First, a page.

It was "Who Killed the Electric Car" vs. "Hydrogen is not Ready for Prime Time" at the Zero Emissions Vehicle symposium. At least that's the way automotive journalist Lou Ann Hammond described the action from her ringside seat.

She felt the tension as automakers stated their positions and expressed their goals. The hydrogen proponents - BMW, DaimlerChrysler, Honda and GM - made their case. Then came Toyota with its efforts firmly behind hybrids and future plug-in hybrids. But Toyota started with an essay on the benefits of hydrogen and a wrapup of its fuel-cell fleets. When the subject turned to "economic sense," everyone hoped Toyota would officially announce a new plug-in electric hybrid (PHEV) was coming.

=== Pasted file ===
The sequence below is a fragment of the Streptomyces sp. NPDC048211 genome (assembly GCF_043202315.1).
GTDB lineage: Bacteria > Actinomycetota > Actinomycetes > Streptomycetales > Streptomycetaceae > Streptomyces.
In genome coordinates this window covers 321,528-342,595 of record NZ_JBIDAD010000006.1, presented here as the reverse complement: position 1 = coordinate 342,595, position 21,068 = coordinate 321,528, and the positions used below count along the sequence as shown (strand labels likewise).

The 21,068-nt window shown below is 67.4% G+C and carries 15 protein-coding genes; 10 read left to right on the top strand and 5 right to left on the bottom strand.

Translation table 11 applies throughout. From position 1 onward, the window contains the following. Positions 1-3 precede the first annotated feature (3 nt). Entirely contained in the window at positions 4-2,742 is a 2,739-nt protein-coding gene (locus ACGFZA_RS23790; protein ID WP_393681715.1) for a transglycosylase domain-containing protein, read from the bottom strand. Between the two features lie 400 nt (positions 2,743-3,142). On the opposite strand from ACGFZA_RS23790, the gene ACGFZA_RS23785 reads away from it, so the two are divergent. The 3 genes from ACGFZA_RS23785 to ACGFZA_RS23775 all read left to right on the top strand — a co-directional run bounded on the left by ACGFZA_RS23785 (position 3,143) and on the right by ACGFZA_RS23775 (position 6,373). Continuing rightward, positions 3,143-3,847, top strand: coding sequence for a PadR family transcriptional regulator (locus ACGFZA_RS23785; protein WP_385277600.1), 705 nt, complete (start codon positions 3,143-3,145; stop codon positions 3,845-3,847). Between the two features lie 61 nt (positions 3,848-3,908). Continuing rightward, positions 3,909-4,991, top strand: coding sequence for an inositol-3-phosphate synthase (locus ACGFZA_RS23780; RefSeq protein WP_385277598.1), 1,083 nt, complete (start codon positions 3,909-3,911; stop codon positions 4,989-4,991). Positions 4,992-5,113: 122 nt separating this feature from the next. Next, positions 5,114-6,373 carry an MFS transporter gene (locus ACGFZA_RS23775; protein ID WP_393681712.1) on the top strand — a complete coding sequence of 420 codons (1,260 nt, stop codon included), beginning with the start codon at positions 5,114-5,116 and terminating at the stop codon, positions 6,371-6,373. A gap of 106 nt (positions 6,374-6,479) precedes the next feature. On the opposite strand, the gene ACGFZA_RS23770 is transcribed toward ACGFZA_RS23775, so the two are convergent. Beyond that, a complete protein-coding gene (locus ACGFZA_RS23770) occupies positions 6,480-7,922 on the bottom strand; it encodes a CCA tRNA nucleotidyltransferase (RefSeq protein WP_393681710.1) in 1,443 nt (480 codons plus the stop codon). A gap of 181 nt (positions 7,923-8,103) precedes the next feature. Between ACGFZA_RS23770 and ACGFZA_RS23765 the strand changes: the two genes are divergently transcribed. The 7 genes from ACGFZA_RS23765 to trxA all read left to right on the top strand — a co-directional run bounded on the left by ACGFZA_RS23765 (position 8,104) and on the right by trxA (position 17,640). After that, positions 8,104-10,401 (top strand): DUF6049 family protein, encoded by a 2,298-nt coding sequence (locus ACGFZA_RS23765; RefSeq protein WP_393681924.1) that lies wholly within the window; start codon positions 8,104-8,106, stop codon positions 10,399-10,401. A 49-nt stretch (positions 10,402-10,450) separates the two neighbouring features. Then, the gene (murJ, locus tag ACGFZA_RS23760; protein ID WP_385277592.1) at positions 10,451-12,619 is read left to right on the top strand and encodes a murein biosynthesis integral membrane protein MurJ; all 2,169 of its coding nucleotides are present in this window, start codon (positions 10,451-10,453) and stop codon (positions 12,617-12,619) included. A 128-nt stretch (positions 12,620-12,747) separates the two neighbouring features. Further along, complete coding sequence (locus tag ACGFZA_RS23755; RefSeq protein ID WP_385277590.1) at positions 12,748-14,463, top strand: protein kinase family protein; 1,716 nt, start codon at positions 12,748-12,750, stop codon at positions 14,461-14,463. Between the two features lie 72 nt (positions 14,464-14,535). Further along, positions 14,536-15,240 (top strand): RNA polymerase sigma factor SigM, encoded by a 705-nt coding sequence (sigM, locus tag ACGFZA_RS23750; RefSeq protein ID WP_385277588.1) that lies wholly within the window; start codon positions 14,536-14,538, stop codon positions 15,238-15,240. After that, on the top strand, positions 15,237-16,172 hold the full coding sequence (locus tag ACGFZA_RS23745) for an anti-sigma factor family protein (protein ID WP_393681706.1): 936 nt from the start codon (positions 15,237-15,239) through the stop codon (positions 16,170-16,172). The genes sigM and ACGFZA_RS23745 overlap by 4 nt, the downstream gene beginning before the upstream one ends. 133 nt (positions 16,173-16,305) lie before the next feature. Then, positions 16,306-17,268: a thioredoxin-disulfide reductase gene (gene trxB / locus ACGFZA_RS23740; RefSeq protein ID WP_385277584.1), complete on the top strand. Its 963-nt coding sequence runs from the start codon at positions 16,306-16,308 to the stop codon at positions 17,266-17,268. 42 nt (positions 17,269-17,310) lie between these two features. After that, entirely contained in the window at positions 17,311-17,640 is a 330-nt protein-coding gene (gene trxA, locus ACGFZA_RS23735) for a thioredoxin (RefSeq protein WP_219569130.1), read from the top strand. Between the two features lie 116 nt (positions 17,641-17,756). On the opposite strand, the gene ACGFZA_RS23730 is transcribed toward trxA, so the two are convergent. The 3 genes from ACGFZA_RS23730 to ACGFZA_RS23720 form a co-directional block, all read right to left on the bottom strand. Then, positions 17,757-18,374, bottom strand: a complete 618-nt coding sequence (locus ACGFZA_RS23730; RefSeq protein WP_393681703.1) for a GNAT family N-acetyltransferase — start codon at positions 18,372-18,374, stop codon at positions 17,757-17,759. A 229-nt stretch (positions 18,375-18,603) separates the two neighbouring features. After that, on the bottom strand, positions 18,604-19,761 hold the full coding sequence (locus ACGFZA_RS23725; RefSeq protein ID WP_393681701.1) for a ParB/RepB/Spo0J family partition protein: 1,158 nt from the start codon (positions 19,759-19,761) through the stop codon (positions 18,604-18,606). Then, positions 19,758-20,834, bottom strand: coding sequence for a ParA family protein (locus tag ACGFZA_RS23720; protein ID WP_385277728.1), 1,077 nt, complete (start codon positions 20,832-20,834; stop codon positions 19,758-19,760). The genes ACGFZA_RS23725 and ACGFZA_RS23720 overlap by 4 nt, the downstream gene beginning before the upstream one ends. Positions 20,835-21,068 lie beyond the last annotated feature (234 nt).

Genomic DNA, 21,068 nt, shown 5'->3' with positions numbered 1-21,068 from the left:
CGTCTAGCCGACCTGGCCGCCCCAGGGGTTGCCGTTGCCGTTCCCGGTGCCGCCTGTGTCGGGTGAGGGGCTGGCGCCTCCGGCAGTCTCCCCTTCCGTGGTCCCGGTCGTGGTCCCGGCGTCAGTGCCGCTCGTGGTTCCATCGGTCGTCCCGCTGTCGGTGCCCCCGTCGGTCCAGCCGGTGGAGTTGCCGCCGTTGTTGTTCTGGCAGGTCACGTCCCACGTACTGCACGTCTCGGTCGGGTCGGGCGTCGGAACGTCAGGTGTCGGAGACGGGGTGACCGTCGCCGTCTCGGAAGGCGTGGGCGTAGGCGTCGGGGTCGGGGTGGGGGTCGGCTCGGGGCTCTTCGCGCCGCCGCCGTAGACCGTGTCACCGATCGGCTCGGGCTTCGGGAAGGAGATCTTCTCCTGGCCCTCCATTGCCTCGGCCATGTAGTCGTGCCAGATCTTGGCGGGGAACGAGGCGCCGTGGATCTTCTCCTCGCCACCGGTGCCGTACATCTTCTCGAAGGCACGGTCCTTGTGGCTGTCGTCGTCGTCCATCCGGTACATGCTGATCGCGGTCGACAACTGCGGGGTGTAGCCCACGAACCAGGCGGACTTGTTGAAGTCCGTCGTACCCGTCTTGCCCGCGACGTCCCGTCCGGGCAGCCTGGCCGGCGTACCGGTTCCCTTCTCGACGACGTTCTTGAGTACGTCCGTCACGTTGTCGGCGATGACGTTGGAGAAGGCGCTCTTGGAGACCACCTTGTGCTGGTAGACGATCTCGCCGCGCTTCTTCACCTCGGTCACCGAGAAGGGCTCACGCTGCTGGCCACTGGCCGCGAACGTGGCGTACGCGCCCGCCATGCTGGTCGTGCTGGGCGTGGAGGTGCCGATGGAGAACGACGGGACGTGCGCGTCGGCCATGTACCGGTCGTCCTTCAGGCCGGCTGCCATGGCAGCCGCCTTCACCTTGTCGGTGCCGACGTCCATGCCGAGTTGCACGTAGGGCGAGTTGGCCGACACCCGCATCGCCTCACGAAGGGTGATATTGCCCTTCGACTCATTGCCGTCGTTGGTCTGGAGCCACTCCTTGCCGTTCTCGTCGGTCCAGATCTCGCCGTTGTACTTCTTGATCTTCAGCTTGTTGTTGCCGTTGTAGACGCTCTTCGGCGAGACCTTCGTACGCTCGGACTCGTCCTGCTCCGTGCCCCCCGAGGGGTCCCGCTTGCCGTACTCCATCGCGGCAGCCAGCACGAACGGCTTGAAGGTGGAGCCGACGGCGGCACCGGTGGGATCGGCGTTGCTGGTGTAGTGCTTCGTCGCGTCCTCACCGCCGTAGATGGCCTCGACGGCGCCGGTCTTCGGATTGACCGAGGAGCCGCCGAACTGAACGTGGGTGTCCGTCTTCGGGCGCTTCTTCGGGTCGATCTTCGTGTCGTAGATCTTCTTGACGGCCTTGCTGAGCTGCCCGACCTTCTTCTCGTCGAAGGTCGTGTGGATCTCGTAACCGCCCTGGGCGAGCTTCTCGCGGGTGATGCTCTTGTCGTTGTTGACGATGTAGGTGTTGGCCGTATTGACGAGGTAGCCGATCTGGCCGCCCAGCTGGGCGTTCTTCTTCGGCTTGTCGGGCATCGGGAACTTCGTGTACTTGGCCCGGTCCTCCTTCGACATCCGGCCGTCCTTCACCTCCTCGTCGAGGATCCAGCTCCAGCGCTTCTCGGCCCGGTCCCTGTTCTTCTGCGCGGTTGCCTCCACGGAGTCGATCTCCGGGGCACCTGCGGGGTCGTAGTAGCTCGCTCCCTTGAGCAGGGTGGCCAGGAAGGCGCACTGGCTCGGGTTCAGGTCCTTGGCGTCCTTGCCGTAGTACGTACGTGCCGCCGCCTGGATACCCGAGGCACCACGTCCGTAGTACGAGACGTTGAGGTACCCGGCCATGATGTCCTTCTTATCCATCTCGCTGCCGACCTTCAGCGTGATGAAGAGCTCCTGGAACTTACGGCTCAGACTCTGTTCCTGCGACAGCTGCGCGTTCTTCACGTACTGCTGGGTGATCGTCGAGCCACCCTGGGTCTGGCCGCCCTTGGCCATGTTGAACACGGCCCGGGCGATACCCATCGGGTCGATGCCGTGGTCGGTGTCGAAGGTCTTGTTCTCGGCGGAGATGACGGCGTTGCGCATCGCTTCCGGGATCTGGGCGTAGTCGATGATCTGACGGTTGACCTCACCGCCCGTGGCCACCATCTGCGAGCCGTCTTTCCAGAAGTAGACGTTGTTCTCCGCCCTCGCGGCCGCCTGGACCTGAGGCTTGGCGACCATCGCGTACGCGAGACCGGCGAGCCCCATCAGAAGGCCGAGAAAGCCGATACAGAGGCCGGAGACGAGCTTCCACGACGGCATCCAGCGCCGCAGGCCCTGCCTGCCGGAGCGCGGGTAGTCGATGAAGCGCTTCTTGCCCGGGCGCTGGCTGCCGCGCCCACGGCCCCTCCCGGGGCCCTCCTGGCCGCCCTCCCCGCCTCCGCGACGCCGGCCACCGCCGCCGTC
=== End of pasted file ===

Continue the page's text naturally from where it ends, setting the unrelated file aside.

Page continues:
First there was a history lesson of the RAV4 plug-in hybrid that used nickel metal hydride batteries. After the excessive ad costs and discounts, the program just didn't suceed. For everyone who purchased a RAV4 PHEV, 15 purchased a Prius. In other words, no plug-in hybrid joy at this event. In a summation statement from Hammond: "Not all buyers value technoogy the same way."


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